How Does Our Balance Work?
Your balance is comprised of a complex configuration of multiple points of input which all work together to keep you stable. Balance depends on 3 senses: auditory (what you hear), visual (what you see) and proprioception (what you feel). As we get older, these senses tend to deteriorate, leading to balance issues. Fortunately, we can train ourselves to maintain these senses, and oftentimes, improve where we have lost ground. Our sense of balance falls into two categories – static, and dynamic.
Static balance is the ability to balance while stationary. This is where we start balance training with most individuals in our clinic. It’s what most people think of when they picture a balanced position. To be able to balance statically your body’s center of gravity must be lined up above your center of support. When standing on two legs, the center of support is the center point between your two feet. When standing on one leg, it’s at the center of the standing leg foot.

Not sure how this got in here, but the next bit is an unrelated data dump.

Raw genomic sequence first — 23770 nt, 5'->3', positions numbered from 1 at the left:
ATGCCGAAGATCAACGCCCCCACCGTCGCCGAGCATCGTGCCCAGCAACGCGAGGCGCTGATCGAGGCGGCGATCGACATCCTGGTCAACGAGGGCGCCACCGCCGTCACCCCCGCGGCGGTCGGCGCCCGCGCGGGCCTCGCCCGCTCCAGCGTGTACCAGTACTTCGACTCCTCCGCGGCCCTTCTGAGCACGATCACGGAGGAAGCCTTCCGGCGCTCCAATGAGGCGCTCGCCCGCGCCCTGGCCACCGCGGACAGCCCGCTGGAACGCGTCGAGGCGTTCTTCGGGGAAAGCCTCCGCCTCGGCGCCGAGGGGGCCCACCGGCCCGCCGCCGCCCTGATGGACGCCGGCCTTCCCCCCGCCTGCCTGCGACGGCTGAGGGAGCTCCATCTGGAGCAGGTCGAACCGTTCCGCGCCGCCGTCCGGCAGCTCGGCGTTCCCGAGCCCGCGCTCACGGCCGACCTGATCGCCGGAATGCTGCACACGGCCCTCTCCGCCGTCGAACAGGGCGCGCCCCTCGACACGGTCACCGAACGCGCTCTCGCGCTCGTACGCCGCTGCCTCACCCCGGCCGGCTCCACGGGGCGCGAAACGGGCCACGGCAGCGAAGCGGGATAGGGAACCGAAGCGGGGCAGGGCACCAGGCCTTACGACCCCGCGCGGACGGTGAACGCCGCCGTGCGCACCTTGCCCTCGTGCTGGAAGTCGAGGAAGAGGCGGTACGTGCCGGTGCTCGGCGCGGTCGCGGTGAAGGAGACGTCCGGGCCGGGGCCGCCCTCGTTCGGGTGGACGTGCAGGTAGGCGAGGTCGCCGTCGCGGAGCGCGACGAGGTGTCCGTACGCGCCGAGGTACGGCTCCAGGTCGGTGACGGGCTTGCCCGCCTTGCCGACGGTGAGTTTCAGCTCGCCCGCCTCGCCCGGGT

Dynamic balance on the other hand, is the ability to balance while in motion or when switching positions. Dynamic balance needs to be added to the balance programs of all patients because this will help to reduce falls which is one of the leading causes of death in the US. Your body is being affected by two forces, gravity and momentum, each one pulling you in different directions. In dynamic balance your inner balance sensors have to work harder to keep your center of gravity above your base. This is the main type of balance we use during movement in our daily lives. At our clinic we use non stable surfaces to stand on in varied positions to improve all of their balance responses. For more information on how our balance works, see our vestibular therapy page.